Just back from the Guildhall production of Poulenc's Dialogues de Carmelites. Good to see it performed as I am familiar with the story and the Bernanos script. It was a well designed production but, as you would expect, while the singing quality was generally excellent some of the acting wasn't very good - give these youngsters a few years and I'm sure they will perform much better. I expected the audience to be full of friends and family but that wasn't the impression I got. Certainly the people around me were largely elderly (even though I'm in my 50s I felt quite young for once). I've been to the Silk Street theatre before and while it lacks the glamour of the Guildhall's Milton Court it is small with a good rake and so a good view is guaranteed.
Thanks for that interesting review. Last year I saw University College London Opera's production of Verdi's 'Aroldo' at the Theatre Royal, Stratford East, and while the musical standards were in general quite high, the level of acting by the principals was embarrassingly bad. The director was probably too busy making ridiculous changes to the updating and staging of the opera to spend any time helping the singers to improve their acting, but it did give me cause to worry about what training in acting these young performers were receiving alongside their vocal training.
Went to the Royal College of Music’s A Midsummer Night’s Dream yesterday in their (appropriately named) Britten Opera Theatre. My first time there – nice!
I thought this worked very well – lots of darkness (set, costumes, acting), lots of ethereal fairyness, lots of humour. Loved the staging – excellent use of mirrors and lighting to create good reveals and disappearance of characters. Excellent singing from most of the cast.
I went to the ENO production exactly a week before. However, for that I had to leave before the 3rd act as my last train home was very early due to all the snow! The ENO production has got good reviews, but while I liked the singing and, particularly the rich sound from the orchestra, I found the staging rather monotonous – an enormous bed. The RCM production felt more interesting.
Also seeing them together shows the effect costumes and staging have on characterisation. The ENO production is light with Oberon and Titania as very much king and queen, but the RCM production adds a dark, sinister edge that somehow fits better. The ENO puck is rotund, jolly and naughty, whereas the RCM puck is mischievous, but looks like he is just this side of positively wicked.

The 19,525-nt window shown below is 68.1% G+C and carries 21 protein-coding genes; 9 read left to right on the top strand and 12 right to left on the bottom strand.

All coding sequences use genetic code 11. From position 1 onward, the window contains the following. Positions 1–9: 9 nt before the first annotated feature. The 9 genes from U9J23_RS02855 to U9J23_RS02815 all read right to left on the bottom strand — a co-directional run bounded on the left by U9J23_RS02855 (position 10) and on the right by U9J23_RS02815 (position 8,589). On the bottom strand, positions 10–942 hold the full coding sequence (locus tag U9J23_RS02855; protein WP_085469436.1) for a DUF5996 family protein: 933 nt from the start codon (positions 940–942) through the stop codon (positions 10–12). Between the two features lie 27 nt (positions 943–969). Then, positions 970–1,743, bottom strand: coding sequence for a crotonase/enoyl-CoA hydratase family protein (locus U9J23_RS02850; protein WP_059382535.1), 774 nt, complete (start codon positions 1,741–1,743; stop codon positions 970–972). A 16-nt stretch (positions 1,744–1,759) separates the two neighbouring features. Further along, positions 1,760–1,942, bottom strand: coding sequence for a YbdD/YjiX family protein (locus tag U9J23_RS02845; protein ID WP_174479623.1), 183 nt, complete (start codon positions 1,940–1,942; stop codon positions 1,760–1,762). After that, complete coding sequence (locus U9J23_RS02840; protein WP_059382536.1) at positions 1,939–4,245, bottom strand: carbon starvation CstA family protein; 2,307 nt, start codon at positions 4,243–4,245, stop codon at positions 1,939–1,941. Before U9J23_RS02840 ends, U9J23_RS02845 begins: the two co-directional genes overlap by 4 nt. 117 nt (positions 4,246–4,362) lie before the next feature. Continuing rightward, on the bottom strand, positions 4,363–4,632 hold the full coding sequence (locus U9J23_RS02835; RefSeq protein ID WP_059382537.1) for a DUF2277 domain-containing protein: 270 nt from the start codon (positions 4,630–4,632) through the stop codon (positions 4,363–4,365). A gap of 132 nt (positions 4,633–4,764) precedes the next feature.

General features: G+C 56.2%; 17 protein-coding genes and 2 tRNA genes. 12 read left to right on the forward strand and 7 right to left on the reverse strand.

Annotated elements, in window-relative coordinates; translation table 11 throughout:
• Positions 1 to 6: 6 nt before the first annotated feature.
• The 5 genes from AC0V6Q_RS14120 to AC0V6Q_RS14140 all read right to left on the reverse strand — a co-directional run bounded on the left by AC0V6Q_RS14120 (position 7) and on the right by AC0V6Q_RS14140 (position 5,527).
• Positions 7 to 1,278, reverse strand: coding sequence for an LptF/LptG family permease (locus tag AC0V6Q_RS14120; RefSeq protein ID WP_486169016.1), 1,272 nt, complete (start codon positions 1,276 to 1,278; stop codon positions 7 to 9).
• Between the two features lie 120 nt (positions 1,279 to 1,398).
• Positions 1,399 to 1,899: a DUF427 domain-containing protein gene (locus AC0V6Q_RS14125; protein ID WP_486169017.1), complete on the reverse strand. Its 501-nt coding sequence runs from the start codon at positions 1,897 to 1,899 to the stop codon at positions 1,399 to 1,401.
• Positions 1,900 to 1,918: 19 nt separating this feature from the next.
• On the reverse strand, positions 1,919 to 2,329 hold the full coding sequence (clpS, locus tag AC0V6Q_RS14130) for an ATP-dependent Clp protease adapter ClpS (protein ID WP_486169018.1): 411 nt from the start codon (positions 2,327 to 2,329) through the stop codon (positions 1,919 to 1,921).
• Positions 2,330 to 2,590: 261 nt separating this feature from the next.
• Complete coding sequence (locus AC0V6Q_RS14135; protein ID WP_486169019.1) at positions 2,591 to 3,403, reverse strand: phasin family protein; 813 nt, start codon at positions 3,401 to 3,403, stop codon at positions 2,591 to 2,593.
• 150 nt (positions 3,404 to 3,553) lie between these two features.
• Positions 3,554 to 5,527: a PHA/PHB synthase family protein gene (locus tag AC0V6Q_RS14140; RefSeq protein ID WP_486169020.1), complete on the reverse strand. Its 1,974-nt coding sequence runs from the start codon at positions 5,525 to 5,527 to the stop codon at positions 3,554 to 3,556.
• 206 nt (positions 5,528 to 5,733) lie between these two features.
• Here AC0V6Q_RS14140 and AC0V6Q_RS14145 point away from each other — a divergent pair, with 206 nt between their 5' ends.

I’m definitely looking out for more RCM productions.
Just back from seeing University College London Opera's production of Gounod's 'Polyeucte' at the Theatre Royal, Stratford East. After last year's 'Aroldo', which was hideous to look at, this was a great relief, being set in Armenia in the time of the Romans, as Gounod wrote it. In that very small theatre, with the front half of the orchestra occupying the front half of the stalls, the sound of the voices was sensational and the balance with the lively orchestra was excellent. The three principals (Luke Sinclair as Polyeucte, Flora McIntosh as Paulina and Jan Kapinski as Sévère) were all outstanding vocally but their acting was a bit basic and Kapinski's voice lacks proper baritonal depth. I noted this lack of acting prowess last year too with 'Aroldo' and it continued to worry me this year.
My main problem tonight was the chorus, whose movements and gestures in welcoming Sèvére and celebrating his victory were quite ridiculous. If I were the director I would have given them a kind of representational stillness and told them to express all their excitement in their singing! But for an amateur chorus they sang well enough!
As to the opera, well I loved the three main roles and their numerous duets and arias, but I was bored with all the choruses and the more religioso they got, the more bored I became. I expect if I became more familiar with the tunes I would enjoy the music of the three principals more, but I doubt that the work as a whole will enter my list of favourites, along with anything else by Gounod!
Went to In the Locked Room and The Lighthouse double bill at RCM. Both were very well done, but I particularly was struck by The Lighthouse – the increasingly dramatic and inventive music, singing and design worked a treat.
Went to see the Shadwell Opera production of Oliver Knussen's Where The Wild Things Are at the restored theatre at Ally Pally yesterday afternoon. It was firmly aimed at families with sweets being dished out during the performances and lots of balloons being bounced around the auditorium during the wild rumpus (fancy dress was encouraged but I didn't see any of this). But there were certainly a lot of music students and regular opera goers there too. Very enjoyable and a great setting. I will be looking out for future Shadwell Opera productions.